We Need an Emotional Revolution

How we deal with these difficult emotional experiences becomes critical to the way we move through our lives, adding to life’s satisfactions or burdening us with chronic distress.

Oh, 2020. The problems that we all face during this terrible, remarkable year continue.

It’s completely normal for us all to be dealing with very strong emotions; mounting isolation, anger, frustrations and fear can overrun even our favorite coping skills. How we deal with these difficult emotional experiences becomes critical to the way we move through our lives, adding to life’s satisfactions or burdening us with chronic distress.

It seems to me that learning to manage ourselves is the work of a lifetime and our earliest teachers are parents, siblings, grandparents and other close relationships who model how to deal with life’s challenges.

As we move toward the expanding social network of school and neighborhood, we inevitably take one of two emotional directions: we either gain the skills of self-management of distress tolerance and cognitive emotional understanding (sometimes chronically soothing our pain with less-helpful substances like alcohol) or, we seek relief by pushing our pain onto others. That displacement looks like blame, denial, verbal or physical intimidation, bullying, or violence.

No doubt you’ve noticed as I have a recent cultural shift toward externalizing fear and frustration that fuels the rhetoric of division, cynicism, judgment and hate. Whether it is the dangerous rise in hate groups, shootings and public violence against others or the distrust and bitterness of partisan politics in governing, none of us have been spared the real results of people who don’t deal well with frustration and pain.

This cultural and personal failure to manage our struggles has dangerous, real life consequences. Minimizing public health science has meant we have continuing, dangerous exposure to pandemic. Not acknowledging our national bias toward white, European history and our legacy of slavery means people of color are still judged as less worthy, less human and experience bias and bigotry every day. Not being willing to look at the mythology of capitalism and the American Dream means the rich keep getting richer and the poor poorer — the poorest ending up homeless on our streets, in our neighborhood parks and our prisons.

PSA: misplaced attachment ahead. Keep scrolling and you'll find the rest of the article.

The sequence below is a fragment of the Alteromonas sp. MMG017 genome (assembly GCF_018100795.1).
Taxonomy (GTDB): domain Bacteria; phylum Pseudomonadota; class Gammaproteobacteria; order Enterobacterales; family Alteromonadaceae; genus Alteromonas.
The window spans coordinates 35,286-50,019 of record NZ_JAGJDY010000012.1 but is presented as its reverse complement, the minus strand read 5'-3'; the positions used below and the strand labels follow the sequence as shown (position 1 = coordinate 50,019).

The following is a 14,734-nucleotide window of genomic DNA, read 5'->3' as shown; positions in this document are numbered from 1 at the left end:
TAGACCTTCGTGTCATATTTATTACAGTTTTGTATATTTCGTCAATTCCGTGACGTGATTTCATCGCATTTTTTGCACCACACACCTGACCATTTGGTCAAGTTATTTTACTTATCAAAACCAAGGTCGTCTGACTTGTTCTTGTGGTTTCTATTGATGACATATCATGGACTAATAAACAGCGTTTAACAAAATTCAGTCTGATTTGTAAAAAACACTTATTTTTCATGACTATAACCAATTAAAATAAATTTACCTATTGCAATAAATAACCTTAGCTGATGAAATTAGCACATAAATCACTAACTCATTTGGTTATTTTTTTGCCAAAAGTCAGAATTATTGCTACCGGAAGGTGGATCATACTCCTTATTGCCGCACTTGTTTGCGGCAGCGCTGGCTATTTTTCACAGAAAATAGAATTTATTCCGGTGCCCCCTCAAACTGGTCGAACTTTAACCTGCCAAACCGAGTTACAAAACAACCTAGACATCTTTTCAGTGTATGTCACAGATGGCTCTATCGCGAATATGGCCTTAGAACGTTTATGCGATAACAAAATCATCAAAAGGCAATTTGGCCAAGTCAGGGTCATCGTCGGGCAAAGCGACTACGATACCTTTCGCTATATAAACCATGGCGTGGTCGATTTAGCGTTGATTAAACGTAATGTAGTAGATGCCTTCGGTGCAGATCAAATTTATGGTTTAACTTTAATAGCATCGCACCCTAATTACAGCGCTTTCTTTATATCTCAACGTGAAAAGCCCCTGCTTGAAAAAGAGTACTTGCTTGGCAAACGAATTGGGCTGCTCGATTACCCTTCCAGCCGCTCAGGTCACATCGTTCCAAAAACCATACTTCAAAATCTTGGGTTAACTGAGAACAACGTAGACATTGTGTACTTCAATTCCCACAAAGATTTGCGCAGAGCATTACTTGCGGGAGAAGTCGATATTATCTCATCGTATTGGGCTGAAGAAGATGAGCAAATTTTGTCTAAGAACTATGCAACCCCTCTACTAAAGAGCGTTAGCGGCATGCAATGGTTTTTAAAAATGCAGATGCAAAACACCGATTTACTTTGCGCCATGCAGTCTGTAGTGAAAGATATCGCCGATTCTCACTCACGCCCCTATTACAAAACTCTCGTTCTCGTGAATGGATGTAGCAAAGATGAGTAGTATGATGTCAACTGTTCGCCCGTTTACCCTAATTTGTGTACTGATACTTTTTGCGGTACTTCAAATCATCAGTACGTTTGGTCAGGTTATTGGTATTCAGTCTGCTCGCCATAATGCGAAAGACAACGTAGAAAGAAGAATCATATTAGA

Social psychologists like Jonathan Haidt (The Righteous Mind, The Happiness Hypothesis and The Coddling of the American Mind) study moral reasoning and ethical leadership. They research and study the way we behave together. They have helped me better understand just what has been stoking our country’s increasing violent speech and actions in recent years. And it is no one person or political party’s fault.

One of the most shocking findings of their research is the way social media has impacted our shift toward emotional acting out and political extremism. Social media platforms are designed to keep us spending time on the site as a way to generate income (in the way of paid advertising) for the media companies.

How have sites like Facebook, Reddit, Instagram and Pinterest been engineering our attention? By creating easy ways to form interest groups and ways for us to react to one another with comments, like buttons, emojis and post sharing, all rapid emotional reactions that tend to fuel more responses.

The recent Netflix documentary, The Social Dilemma, describes this strategy with candid interviews with the engineers who designed these sites. For the last 10 years, millions of us have spent untold hours reading, reacting and sharing information online, and now bad actors, including foreign governments, are exploiting these sites to stoke anger, despair and distrust during this bitter election and pandemic.

So, what can you do about it? Take a look at how you communicate. How do you manage your interactions in real life as well as online? If there is ever a time in our lives when we all need to hold ourselves accountable for our emotions, for the way we think, comment and react to other people and their ideas, it is now.

Assess how you show up in public spaces. You are in charge of your emotional responses, in person and virtually. Bring your best self to your Facebook page, your news article comments, the internet memes you share.

It’s time for an emotional revolution. One that values honestly, humility, toleration and facts. We can turn our national mood around, but it will take every one of us to grow up and manage hard emotions better.

Originally written for “Spiritual Reflections,” a weekly column appearing in the Savage Pacer newspaper.